The Hieromartyrs Pionius and Limnus, and the martyrs Sabina, Macedonia, and Asclepiades suffered during the persecution of Christians in the reign of Decius (249-251). They suffered at Smyrna, a mercantile city on the eastern shores of the Aegean Sea. The Church in Smyrna was founded by the holy Apostle John the Theologian (May 8 and September 26), and was made glorious by its martyrs and confessors.
Saint Pionius knew that he and his companions would be arrested on February 23, the anniversary of Saint Polycarp’s martyrdom, and a feastday for the Christians of Smyrna. The day before they were arrested, Saint Pionius entertained Asclepiades and Sabina in his house. Taking three lengths of woven chains, Saint Pionius placed them around his neck, and around the necks of the other two. He did this to show that they were all determined to be led off to prison rather than eat food sacrificed to idols.
The holy confessors were indeed arrested on February 23. After a brief interrogation they were dragged off by Polemon the verger in order to sacrifice to the idols and eat forbidden foods. They were brought to the forum, where a great crowd had gathered.
Saint Pionius addressed the people, chiding them for laughing and rejoicing at those Christians who had agreed to offer sacrifice. He quoted Homer to the pagans (Odyssey 22, 412) and said that it was shameful to gloat over those who were about to die. He reminded the Jews in the audience of the words of Solomon: “If your enemy falls, do not rejoice over him, and do not be glad when he stumbles” (Proverbs 24:17).
Polemon attempted once again to persuade Pionius to obey the law and offer sacrifice to the idols.
“If only I could persuade you to become Christians,” he replied.
The men laughed at him, saying that he did not have the power to do that, because they knew they would be burned alive if they converted.
Saint Pionius said, “It is far worse to burn after death.”
Saint Sabina laughed when she heard this. Then Polemon threatened to put her in a brothel, but she said she believed that God would protect her.
Under questioning, Saint Pionius stated repeatedly that he was a Christian, and could not sacrifice to the emperor or to the idols.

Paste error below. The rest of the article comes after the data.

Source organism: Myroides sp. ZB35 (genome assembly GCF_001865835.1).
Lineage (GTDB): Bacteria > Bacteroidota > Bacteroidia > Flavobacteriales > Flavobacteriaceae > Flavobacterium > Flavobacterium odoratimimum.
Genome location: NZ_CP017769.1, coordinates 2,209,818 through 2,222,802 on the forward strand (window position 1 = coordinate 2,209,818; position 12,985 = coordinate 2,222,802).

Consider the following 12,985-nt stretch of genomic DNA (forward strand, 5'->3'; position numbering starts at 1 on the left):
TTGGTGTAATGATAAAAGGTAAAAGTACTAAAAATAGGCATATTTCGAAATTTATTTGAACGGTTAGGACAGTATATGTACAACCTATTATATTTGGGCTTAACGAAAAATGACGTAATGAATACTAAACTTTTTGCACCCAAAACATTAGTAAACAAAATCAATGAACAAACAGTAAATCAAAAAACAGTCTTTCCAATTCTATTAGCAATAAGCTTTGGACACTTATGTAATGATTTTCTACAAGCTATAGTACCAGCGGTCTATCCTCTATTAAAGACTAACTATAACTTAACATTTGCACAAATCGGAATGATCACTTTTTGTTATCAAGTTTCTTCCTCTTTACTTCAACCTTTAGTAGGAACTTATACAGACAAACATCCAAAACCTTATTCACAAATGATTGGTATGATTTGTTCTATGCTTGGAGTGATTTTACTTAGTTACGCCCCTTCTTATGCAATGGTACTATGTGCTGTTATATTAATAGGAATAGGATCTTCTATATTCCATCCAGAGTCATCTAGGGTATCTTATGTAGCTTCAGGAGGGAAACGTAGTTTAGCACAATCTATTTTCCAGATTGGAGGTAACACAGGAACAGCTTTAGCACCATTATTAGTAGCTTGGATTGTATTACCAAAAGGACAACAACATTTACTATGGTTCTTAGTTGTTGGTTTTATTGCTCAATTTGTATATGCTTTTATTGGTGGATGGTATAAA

Before Polemon came to Sabina to question her, Saint Pionus told her to say that her name was Theodote. This he did so that she would not be returned to her former mistress Politta, an immoral woman. In an effort to turn her from Christ, Politta had bound Saint Sabina and cast her out on the mountains. She was secretly helped by the brethren, and hid in Saint Pionus’s house most of the time. That is how she came to be arrested.
Saints Sabina and Asclepiades were questioned, and they said they were Christians who worshiped Jesus Christ. Then they were thrown into jail.
In prison Saint Pionius and his companions met Limnus, a priest of the Church of Smyrna, and his wife Macedonia from the village of Karine. They had also been imprisoned for confessing Christ.
Many believers visited the holy confessors in prison, offering them whatever they could, but the saints did not accept it. The jailers were angry, because they used to keep a portion of the gifts given to prisoners for themselves.
The holy martyrs were brought to the marketplace, and were urged to offer sacrifice. When they refused, they were taken back to prison. On the way, they were beaten and mocked by the crowd. Someone said to Saint Sabina, “Why couldn’t you have died in your own city?”
Saint Sabina retorted, “What is my native city?”
Terentius, who was in charge of the gladiatorial games, said to Asclepiades, “After you are condemned, I shall ask that you compete in the games given by my son.”
“That does not scare me,” he said.
After many torments, the holy martyr was brought to the amphitheatre on March 11, 250. Since he still refused to offer sacrifice to the idols, Saint Pionius was sentenced to be burned alive. He was nailed to a cross, then they stacked wood around him and lit the fire. When the fire subsided, everyone saw the body of the saint was unharmed. Not even the hairs of his head had been singed. His face was radiant, and shone with divine grace. After his victory in the contest, Saint Pionius received an incorruptible crown of glory from the Savior Christ.
Saint Pionius transcribed the Martyrdom of Saint Polycarp of Smyrna (February 23) from an older copy made by Isocrates (or Socrates) in Corinth. This document in turn was transcribed from an earlier manuscript written by Gaius, and was based on the recollections of Saint Irenaeus of Lyons (August 23), who knew Saint Polycarp. Saint Polycarp appeared to Pionius in a vision, telling him to search for the text of Isocrates. Saint Pionius collected the material which was nearly worn out with age, thus preserving the account for later generations. Now Saint Pionius rejoices in the heavenly Kingdom, glorifying the Life-Creating Trinity, the Father, the Son, and the Holy Spirit, throughout all ages.